California Heritage: Let's Look at The Statues

Amancay Tapia

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California has a rich Hispanic heritage as the state - together with Texas, Florida, Colorado, Nevada, Arizona and New Mexico- was part of Spain first and of Mexico later.

Juan Rodríguez Cabrillo navigated in 1542 along the coast of the current city of San Francisco, but it wasn't until the early 1700s that the Spanish started to settle in the area. Padre Junipero Serra established a series of missions around California, united by the Camino Real road. The 21 missions were built as part of the conquest of Alta California, and the first one, San Diego de Alcalá, was founded in 1769.

The main cities of California all have Spanish names; Los Angeles, San Francisco, San Diego and Sacramento. Then there is Fresno, Madera, Modesto, San Bruno, San Bernardino, Manteca, and many others.

Walking around the Palace of the Legion of Honor art museum, in Lincoln Park, San Francisco you will notice an equestrian statue dedicated to El Cid, also known as Rodrigo Diaz de Vivar, El Cid. One of the best-known figures in the history of Spain.

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Image courtesy of the Hispanic Council

El Cid is Arabic for “lord” and “El Cantar de mio Cid” -The Song of My Cid or The Poem of the Cid- is the most important Spanish medieval songs of deeds and a classic in European literature.

What El Cid has to say may not seem relevant to a contemporary audience so curious San Franciscans and Californians may wonder what an equestrian statue of an 11th-Century medieval knight is doing there, or what an statue that is relevant in Spain and can be seen in many streets and squares all over the European nation is doing facing the Golden Gate bridge?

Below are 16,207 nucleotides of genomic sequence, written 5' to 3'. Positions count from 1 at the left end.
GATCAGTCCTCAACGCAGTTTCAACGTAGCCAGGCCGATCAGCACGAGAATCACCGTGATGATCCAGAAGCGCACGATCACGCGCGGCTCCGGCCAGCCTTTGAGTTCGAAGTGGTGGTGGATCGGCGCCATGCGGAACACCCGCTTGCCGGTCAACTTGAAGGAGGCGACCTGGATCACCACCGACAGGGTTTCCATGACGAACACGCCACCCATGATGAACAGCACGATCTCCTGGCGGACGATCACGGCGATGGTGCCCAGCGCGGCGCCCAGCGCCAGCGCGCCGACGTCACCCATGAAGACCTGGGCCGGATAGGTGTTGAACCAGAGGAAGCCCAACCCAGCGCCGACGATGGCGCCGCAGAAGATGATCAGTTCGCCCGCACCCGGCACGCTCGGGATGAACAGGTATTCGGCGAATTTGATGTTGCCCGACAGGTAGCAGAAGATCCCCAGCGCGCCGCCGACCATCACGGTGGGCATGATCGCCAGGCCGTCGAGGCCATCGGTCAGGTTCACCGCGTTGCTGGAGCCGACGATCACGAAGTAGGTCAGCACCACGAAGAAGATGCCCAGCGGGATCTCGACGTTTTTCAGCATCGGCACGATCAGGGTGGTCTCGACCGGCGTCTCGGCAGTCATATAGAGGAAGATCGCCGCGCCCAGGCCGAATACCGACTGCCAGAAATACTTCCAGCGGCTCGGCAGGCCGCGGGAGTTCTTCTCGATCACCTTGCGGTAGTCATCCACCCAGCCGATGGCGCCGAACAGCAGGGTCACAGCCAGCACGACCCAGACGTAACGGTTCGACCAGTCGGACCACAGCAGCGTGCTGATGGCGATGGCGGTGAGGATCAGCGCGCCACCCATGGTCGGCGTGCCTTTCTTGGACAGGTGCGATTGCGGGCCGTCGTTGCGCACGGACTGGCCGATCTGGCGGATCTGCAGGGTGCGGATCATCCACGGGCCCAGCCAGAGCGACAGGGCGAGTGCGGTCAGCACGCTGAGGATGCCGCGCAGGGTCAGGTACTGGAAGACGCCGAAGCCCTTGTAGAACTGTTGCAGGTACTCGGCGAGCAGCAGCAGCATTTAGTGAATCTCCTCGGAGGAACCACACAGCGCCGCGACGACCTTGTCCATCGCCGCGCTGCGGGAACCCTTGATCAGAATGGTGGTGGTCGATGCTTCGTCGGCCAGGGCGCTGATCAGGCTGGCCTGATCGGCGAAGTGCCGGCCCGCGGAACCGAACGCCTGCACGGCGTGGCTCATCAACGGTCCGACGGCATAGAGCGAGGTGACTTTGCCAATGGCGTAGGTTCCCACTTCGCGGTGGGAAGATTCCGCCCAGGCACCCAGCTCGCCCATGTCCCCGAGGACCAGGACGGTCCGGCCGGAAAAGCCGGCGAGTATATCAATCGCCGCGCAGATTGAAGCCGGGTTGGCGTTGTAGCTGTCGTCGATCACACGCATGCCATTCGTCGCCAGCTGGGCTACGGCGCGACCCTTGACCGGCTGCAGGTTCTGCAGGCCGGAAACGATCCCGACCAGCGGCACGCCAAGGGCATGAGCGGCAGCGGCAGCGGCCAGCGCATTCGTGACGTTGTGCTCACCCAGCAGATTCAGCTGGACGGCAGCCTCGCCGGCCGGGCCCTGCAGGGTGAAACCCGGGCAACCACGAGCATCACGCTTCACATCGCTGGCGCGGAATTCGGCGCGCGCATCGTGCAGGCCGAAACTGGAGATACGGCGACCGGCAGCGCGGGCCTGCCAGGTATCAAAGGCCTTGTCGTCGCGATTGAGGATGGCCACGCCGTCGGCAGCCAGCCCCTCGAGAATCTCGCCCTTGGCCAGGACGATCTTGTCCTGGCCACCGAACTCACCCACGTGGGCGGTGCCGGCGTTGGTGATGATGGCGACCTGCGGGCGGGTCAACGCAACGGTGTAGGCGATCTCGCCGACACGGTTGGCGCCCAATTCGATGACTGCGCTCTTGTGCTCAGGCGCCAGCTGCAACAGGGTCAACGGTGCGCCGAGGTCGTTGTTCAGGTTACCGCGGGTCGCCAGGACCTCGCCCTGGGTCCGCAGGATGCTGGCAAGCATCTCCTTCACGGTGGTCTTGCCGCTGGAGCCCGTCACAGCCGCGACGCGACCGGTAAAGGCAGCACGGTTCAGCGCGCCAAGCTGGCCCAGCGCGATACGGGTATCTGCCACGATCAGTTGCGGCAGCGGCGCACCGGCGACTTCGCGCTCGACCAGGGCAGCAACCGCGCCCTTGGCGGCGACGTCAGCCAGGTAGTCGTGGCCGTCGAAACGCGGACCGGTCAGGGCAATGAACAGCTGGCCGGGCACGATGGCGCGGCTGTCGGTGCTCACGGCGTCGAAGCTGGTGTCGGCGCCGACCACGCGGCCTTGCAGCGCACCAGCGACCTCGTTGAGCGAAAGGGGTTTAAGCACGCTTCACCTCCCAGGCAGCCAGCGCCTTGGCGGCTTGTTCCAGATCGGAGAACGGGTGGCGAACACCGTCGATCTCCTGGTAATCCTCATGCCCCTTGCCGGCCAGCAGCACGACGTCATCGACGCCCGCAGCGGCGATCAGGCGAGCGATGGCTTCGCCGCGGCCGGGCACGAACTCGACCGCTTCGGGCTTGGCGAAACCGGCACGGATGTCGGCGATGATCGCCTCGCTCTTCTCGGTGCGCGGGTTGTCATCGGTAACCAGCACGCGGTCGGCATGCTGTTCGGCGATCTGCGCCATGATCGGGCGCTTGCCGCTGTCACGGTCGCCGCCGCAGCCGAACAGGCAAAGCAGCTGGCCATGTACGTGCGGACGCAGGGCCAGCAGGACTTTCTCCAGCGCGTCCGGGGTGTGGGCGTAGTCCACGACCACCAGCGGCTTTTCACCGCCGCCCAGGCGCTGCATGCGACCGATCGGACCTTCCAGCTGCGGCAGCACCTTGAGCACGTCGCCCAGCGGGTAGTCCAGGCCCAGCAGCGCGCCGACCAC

The statue is yet another example of the cultural and historic links between the U.S. and Spain. The Spanish were in the country for over 300 years and played a key part in supporting the American revolution by providing money, supplies and munition to American forces and attacking British forts in Florida, Alabama and Mississippi.

San Francisco is not the only city in country with an El Cid statue, there is another one in New York, next to the Hispanic Society, in Audubon Terrace; and another one in San Diego, situated in the popular Balboa Park.

Who is the sculptor of this equestrian San Francisco statue now part of San Francisco's landscape?

Anna Hyatt Huntington (1876-1973), known for being the first woman to create a public monument in New York City, Joan of Arc, the city’s first monument dedicated to a female historical figure. Her bronze statue of El Cid, puts emphasis on the physical strength of the horse and rider. He wears a long chain-mail garment typical of medieval warriors.El Cid spent time in the service of both Christian and Moorish masters, but he is shown here wearing a large crucifix around his neck.

The three statues she created of El Cid in the United States, were all inspired by the one gifted by the Hispanic Society to the city of Seville to commemorate the Ibero-American Exposition of 1929.The artist was married to Archer Milton Huntington, the founder of The Hispanic Society of America.

In San Francisco, the statue was installed in 1929 as part of a broader exhibition of American sculpture. Once the exhibition was over, it was put into storage until 1937, when a patron donated funds for the pedestal on which it still stands at the Legion of Honor.

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